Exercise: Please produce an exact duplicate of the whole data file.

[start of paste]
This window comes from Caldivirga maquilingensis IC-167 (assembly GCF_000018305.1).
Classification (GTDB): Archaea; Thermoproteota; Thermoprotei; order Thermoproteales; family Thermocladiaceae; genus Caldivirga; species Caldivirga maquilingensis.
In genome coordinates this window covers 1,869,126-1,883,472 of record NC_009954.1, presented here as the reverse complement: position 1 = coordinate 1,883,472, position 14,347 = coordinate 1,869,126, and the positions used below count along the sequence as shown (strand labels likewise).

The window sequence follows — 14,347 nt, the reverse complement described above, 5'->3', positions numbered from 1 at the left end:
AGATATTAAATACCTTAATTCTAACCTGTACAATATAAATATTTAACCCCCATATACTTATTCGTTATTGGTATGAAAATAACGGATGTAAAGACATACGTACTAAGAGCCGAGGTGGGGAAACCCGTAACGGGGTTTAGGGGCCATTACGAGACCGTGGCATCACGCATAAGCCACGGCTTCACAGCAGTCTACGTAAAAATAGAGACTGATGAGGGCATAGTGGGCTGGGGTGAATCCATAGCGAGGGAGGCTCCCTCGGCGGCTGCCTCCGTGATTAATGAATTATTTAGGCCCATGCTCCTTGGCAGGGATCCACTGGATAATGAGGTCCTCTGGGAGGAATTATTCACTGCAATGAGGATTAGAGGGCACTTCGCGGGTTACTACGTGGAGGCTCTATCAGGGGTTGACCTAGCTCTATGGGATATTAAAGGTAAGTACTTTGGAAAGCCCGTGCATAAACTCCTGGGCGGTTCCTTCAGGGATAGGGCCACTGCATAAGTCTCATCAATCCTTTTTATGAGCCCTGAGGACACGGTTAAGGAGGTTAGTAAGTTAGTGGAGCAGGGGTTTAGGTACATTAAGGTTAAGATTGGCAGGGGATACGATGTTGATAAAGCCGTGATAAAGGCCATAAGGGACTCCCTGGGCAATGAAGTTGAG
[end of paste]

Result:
This window comes from Caldivirga maquilingensis IC-167 (assembly GCF_000018305.1).
Classification (GTDB): Archaea; Thermoproteota; Thermoprotei; order Thermoproteales; family Thermocladiaceae; genus Caldivirga; species Caldivirga maquilingensis.
In genome coordinates this window covers 1,869,126-1,883,472 of record NC_009954.1, presented here as the reverse complement: position 1 = coordinate 1,883,472, position 14,347 = coordinate 1,869,126, and the positions used below count along the sequence as shown (strand labels likewise).

The window sequence follows — 14,347 nt, the reverse complement described above, 5'->3', positions numbered from 1 at the left end:
AGATATTAAATACCTTAATTCTAACCTGTACAATATAAATATTTAACCCCCATATACTTATTCGTTATTGGTATGAAAATAACGGATGTAAAGACATACGTACTAAGAGCCGAGGTGGGGAAACCCGTAACGGGGTTTAGGGGCCATTACGAGACCGTGGCATCACGCATAAGCCACGGCTTCACAGCAGTCTACGTAAAAATAGAGACTGATGAGGGCATAGTGGGCTGGGGTGAATCCATAGCGAGGGAGGCTCCCTCGGCGGCTGCCTCCGTGATTAATGAATTATTTAGGCCCATGCTCCTTGGCAGGGATCCACTGGATAATGAGGTCCTCTGGGAGGAATTATTCACTGCAATGAGGATTAGAGGGCACTTCGCGGGTTACTACGTGGAGGCTCTATCAGGGGTTGACCTAGCTCTATGGGATATTAAAGGTAAGTACTTTGGAAAGCCCGTGCATAAACTCCTGGGCGGTTCCTTCAGGGATAGGGCCACTGCATAAGTCTCATCAATCCTTTTTATGAGCCCTGAGGACACGGTTAAGGAGGTTAGTAAGTTAGTGGAGCAGGGGTTTAGGTACATTAAGGTTAAGATTGGCAGGGGATACGATGTTGATAAAGCCGTGATAAAGGCCATAAGGGACTCCCTGGGCAATGAAGTTGAG